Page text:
You are not permitted to download, save or email this image. Visit image gallery to purchase the image.
Back in the day "our street was our playground really", remembers Donna Peacock of her childhood growing up in District Rd, in Green Island, Dunedin. Peacock was born the year after World War 2 ended and in the 1950s she and her friends used to ride their bikes on the gravelled streets; children walked to school and ran errands.
"The odd car came along, and they were careful. And we had to look out for cars too. But there weren't very many," she says.
"In those days children did messages for their parents. There wasn't a fear of doing that."
That all began to change soon after, in Dunedin as elsewhere, as a "double whammy" resulted in streets becoming places for cars rather than people.
Industrialisation dirtied cities and the combustion engines it produced were used by the middle classes to flee to new suburbs. Work and home separated, especially for cities that had room to sprawl. Auckland and Hamilton ballooned; constrained hilly Wellington and Dunedin less so.
Auckland Council's official "urban design champion", Ludo Campbell-Reid, says prevailing ideas of modernity squeezed out public transport systems. Auckland, like Dunedin, got rid of its cable cars.
In New Zealand as elsewhere, traffic engineers built motorways and re-prioritised existing roads for cars. Efficiency was the mantra, and that meant moving cars fast and far. Malls and supermarkets sprang up on the outskirts of town. By 1991, the downtown area of Auckland was home to just 1400 residents, Campbell-Reid says.
If the downtown is the heart of a city, then the streets are its veins, he says.
And reprioritising our streets for people helps solve a plethora of social and environmental ills.
It is the vision Campbell-Reid is championing in the country's biggest city.
He is far from alone in seeing the importance of the work.
"We have these massive issues [such as obesity, road traffic injuries, climate change] that we have to address, and it turns out that they are all really closely interlinked," says Dr Alex Macmillan, a senior lecturer in public health at the University of Otago.
Firstly, people-focused streets are more equitable.
"The right of kids to get to school independently and safely. The right of people with disabilities who can't drive to access goods and services and employment. The right for people who can't afford to maintain a car to access all of those aspects of living in a city," Macmillan says.
Secondly, streets that facilitate active transport are good for us. In general, multi-modal travel involves increased exercise, which is associated with lower rates of obesity, heart disease, stress and other chronic conditions.
"Especially cycling, just because it gives you a bit more exercise and it enables you to go a bit further. In terms of high energy efficiency of travel, it's one of those amazing sweet spot interventions that bring multiple benefits."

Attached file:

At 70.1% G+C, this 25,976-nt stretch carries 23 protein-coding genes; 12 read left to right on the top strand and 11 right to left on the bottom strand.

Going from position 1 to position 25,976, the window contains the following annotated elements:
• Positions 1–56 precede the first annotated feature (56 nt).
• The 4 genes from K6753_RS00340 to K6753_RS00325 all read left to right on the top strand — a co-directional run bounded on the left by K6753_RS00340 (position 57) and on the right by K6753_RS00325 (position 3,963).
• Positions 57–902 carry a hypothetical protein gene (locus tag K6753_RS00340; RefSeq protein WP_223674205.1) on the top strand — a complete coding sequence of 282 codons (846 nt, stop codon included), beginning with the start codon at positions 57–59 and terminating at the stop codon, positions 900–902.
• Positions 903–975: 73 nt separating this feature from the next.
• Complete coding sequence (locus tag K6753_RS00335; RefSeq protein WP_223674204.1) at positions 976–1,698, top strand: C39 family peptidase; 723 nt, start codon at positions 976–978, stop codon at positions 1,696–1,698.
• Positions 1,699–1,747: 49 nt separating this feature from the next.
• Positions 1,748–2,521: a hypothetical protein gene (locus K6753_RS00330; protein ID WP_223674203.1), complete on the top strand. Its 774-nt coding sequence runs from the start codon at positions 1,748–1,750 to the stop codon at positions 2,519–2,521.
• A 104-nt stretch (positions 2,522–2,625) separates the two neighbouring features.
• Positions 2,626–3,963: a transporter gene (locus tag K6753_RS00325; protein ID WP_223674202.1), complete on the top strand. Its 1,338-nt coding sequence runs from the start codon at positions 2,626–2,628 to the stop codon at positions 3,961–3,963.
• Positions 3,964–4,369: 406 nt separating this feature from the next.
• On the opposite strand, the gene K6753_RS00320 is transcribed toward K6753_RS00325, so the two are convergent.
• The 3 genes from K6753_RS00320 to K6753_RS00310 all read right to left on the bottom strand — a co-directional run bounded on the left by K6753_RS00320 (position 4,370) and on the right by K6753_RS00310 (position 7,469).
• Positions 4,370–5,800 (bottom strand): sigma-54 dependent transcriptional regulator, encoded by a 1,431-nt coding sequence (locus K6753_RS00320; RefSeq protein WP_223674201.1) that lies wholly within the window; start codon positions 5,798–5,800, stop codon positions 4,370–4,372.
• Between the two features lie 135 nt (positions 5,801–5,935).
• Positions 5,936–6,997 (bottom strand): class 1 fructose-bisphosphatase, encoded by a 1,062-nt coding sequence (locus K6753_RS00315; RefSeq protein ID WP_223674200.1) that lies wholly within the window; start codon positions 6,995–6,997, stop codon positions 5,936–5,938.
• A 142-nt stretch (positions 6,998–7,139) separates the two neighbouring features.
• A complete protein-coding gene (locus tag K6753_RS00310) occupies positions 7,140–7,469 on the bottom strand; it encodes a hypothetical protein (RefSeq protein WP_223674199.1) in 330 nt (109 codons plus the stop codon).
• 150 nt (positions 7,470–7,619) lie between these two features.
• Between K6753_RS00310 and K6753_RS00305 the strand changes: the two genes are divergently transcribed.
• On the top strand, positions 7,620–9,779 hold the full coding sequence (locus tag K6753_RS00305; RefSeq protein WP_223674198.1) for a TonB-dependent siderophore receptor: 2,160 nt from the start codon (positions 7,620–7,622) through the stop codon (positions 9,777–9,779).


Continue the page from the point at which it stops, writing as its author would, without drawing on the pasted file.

Thirdly, people-friendly streets reduce isolation and loneliness. In a study carried out in 1969 and replicated in 2011, researchers found that people living in streets with a heavy density of vehicular traffic had one-third of the social connections of people living in streets with a light density of traffic.
"Cars can stop people being sociable," says Prof Claire Freeman, of the University of Otago's geography department, whose research focuses on urban planning and environmental geography.
Fourthly, by severing communities, car-dominated streets cost us all more. In the United Kingdom, Prof Jennifer Mindell, of University College London, is crunching data that shows the cost of "community severance".
It "probably costs Great Britain billions of pounds a day through effects on wellbeing, social capital, social exclusion and losses to local businesses", she says.
The final contribution a re-evaluation of our streets can make is around sustainability.
"The way we design, as well as plan, construct and govern our cities, will determine the future viability of the planet," Campbell-Reid says.
According to the World Bank, cities consume almost 70% of the world's energy and produce about the same proportion of anthropogenic greenhouse gases. How we design our streets contributes to the quality of the air we breathe; the quantity and quality of stormwater that runs off into waterways and oceans; an urban area's ability to support biodiversity; the appropriate balance of land use for homes, industry and food production; and the climate-changing effects that result from the mode of travel we use to navigate our streets. In New Zealand, road transport is responsible for 17.3% of greenhouse gas emissions.
To reap the benefits of making cities for people again, we don't need to take cars off all the roads. Prof Freeman believes some roads will continue to be car-prioritised but many could be returned to people.
"I think it's about deciding what percentage of the road you actually devote to whom," she says.
To reprioritise streets for people, she is clear that we need to widen the pedestrian part of the road "by narrowing the bit available for cars".
On the whole, our roads are wide and easy to retrofit, says Dr Macmillan.
"Transport planners from Europe in particular come here ... and they look at our streets and they go `There's so much space here!'."
Macmillan offers additional "sweet spots" that facilitate change.
"It's all about the speed and volume of traffic."
Fear of injury, noise and the "unpleasantness of high-volume, high-speed traffic cuts to the No.1 reason why people do not walk, cycle or scooter".